Nutrition Recovery

How bad for your body is that post-gym beer?

Kamal Patel is a director of, the research-based resource on supplementation and nutrition, and a nutrition researcher with an MPH and MBA from Johns Hopkins University. He is based in San Francisco, California.

Nothing quite quenches a thirst like a pint of ice-cold beer, especially at the end of a long hard week, or even at the end of a day that’s contain a long, hard and sweaty workout. And because lager contains both energy-replacing carbohydrates and hydration-helping electrolytes many a wishful drinker has been quick to toast a tough session with a couple of cold ones.

But just how damaging is booze after exercise if you’re trying to add muscle or burn away fat? And could a beer really replace an a isotonic sports drink or a protein shake to aid recovery, like some of the mainstream fitness media might have claimed? There’s good news and bad news.

Studies have looked at how the amount of alcohol consumed affects the rate at which proteins are synthesised by the liver. The faster the rate, the quicker proteins can be used for the primary role of tissue and cell repair and recovery. Research, published in the Journal of Nutrition, found that protein synthesis was not suppressed at all after the consumption of 28g of alcohol.

In the UK one alcoholic unit is defined as 8g of pure alcohol, so that’s the equivalent of slightly more than one pint of 5% lager. In the US a ‘standard drink’ contains 14g of pure alcohol, which roughly corresponds to a 12-US-fluid-ounce (350ml) glass of beer, or a 5-US-fluid-ounce (150ml) glass of wine.
So sticking to just a one drink seems to not negatively impact how quickly your body builds muscle.

However, research published in the Journal of Clinical Investigation found that protein synthesis rates were suppressed by 24% after 71g of alcohol, which is the equivalent of almost three pints of lager. My guess though is that if you’ve necked three pints in quick succession the speed at which your biceps are growing is pretty far from the forefront of your mind.

Know your limit
Muscle protein synthesis, or the process by which the protein you consume through your diet is converted into muscle tissue, is also affected by alcohol consumption, and animal studies have given us a good understanding of exactly how much an individual can drink before lean muscle mass growth is affected.

The rate of muscular protein synthesis in rats was suppressed after they received injections of 1.5g of alcohol per kilogram of bodyweight, according to research published in the Journal of Alcohol and Alcoholism that also gives a whole new meaning to the phrase ‘rat-arsed’. To put that into context this dose is equivalent to approximately 112g grams of alcohol for a 75kg person, which is just shy of 4.5 pints.

Significantly, the rate was affected even after the rats were given 25g of protein first, suggesting that even a post-workout protein shake won’t insure your gains if you plan on sinking a few jars later on.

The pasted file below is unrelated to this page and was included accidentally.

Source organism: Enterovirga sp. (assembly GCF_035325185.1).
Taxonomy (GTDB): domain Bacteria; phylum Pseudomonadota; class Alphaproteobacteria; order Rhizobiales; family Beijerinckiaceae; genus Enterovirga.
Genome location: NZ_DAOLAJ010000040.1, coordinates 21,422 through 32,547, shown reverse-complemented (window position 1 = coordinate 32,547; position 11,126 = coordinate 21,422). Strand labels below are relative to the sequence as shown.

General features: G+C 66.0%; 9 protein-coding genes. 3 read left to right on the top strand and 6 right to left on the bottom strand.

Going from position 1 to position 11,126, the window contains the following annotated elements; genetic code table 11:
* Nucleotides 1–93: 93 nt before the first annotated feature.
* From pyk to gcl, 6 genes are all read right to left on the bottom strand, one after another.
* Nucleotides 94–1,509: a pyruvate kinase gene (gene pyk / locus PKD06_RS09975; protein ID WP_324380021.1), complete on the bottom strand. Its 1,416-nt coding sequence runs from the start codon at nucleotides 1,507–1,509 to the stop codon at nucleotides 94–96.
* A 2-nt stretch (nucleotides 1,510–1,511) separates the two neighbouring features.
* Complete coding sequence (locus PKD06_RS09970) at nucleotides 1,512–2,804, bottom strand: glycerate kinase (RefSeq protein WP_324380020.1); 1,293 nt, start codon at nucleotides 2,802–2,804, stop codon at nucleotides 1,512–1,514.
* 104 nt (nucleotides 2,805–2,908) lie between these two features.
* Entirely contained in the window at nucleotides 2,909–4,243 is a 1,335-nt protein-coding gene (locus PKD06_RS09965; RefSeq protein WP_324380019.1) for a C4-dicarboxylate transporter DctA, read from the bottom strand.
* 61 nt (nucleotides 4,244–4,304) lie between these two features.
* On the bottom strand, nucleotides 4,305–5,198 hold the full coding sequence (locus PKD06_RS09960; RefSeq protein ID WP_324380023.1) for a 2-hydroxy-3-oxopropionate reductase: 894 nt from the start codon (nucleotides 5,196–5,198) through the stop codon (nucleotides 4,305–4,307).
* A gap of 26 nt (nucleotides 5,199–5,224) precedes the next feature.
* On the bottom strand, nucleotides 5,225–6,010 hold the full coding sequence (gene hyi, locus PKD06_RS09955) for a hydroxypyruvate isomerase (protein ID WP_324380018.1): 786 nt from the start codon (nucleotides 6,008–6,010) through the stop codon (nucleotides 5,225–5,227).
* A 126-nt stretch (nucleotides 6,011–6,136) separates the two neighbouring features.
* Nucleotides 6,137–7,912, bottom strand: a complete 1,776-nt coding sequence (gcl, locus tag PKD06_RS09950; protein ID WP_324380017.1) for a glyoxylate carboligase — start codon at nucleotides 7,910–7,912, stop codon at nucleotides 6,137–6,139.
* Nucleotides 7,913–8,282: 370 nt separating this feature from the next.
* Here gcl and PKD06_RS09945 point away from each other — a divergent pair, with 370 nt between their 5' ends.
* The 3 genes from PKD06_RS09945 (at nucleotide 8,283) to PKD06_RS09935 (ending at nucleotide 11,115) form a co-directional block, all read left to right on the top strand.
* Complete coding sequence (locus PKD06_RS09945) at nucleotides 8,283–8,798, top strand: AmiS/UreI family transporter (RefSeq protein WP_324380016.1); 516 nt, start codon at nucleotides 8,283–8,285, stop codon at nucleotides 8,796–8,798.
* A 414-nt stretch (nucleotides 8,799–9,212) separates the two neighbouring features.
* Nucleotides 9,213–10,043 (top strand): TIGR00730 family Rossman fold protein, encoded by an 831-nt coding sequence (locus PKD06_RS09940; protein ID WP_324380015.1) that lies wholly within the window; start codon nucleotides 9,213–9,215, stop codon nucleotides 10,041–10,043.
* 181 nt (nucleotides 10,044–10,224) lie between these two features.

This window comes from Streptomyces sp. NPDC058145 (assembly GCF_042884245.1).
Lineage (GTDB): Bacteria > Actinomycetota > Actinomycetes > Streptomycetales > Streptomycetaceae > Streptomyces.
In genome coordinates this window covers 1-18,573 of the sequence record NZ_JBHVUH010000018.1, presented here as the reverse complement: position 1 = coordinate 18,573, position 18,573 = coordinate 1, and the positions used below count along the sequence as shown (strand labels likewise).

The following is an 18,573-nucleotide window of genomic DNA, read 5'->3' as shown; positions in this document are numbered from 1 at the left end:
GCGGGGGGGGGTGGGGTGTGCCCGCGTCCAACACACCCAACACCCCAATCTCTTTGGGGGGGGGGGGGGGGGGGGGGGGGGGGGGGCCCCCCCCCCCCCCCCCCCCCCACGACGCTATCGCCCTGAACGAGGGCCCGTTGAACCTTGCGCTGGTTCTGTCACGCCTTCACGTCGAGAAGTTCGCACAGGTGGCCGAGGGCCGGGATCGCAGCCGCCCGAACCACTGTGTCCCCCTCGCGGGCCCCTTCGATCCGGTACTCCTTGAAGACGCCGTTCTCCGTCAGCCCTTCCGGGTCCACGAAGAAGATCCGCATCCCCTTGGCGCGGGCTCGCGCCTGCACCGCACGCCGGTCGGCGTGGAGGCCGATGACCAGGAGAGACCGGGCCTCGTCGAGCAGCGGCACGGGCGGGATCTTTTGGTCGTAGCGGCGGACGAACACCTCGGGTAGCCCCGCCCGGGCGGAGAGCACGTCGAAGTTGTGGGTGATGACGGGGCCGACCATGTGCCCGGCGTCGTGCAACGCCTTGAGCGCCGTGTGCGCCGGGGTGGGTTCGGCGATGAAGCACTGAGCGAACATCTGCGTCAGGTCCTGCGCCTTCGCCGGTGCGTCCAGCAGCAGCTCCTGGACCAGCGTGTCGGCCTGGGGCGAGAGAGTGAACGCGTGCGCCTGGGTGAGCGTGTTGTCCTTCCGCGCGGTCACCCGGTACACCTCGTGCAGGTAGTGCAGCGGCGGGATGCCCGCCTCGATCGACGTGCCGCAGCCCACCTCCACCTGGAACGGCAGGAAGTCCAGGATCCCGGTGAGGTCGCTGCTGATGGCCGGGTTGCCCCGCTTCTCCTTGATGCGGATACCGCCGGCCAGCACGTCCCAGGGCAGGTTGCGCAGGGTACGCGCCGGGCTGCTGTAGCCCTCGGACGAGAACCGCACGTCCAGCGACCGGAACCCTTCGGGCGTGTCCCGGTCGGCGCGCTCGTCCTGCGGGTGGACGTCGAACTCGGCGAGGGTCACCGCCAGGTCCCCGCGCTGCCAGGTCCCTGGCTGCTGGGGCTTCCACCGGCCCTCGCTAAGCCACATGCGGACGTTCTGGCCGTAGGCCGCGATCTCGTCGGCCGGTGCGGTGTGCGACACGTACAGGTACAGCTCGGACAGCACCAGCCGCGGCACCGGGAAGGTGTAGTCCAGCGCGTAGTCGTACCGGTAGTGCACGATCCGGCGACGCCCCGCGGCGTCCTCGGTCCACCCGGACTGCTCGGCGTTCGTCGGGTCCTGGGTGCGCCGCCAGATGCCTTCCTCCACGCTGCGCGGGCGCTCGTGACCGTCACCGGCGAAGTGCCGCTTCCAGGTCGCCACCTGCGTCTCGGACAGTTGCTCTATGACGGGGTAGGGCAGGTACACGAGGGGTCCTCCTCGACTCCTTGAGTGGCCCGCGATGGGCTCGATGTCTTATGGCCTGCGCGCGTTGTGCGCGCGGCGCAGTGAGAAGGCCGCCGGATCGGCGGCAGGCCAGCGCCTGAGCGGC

Therefore, more than a couple of pints will suppress muscle protein synthesis, which will impair workout recovery and muscle growth.

The T factor
There is one other consideration you need to bear in mind when thinking about drinking after a workout, and that’s the impact of booze of the male sex hormone testosterone. The higher your levels of circulating testosterone the easier your body will build muscle, burn fat and send your sex drive will be through the roof.

Low doses of alcohol – around 0.5g per kilo of bodyweight or 1.5 pints – can increase circulating testosterone levels by 17%, according to the journal Alcoholism: Clinical and Experimental Research. However, another study published in the same journal found that increasing that dose to 1.5g per kilo – that’s 4.5 pints – and your levels will fall.

However, that doesn’t mean you can drink less but more often because subsequent research found that having 30-40g of alcohol, which is around two pints, every day for three weeks had the same detrimental effect on free testosterone. So while a pint can boost your levels, drinking more than two pints too often will see your levels plummet.

One for the road
The research is pretty convincing: a pint after training has a negligible effect on both muscle protein synthesis and testosterone levels. So if a cold beer is your favourite way to unwind and relax after a tough day and even tougher workout then go for it. Just make sure that a quick pint doesn’t turn into an all-night session because the evidence is clear that it will undo all of your hard work.

IronLife Insight Athletes who drink alcohol at least once a week suffer an average 11% reduction in performance compared to teetotal rivals, according to the Journal of Sports Medicine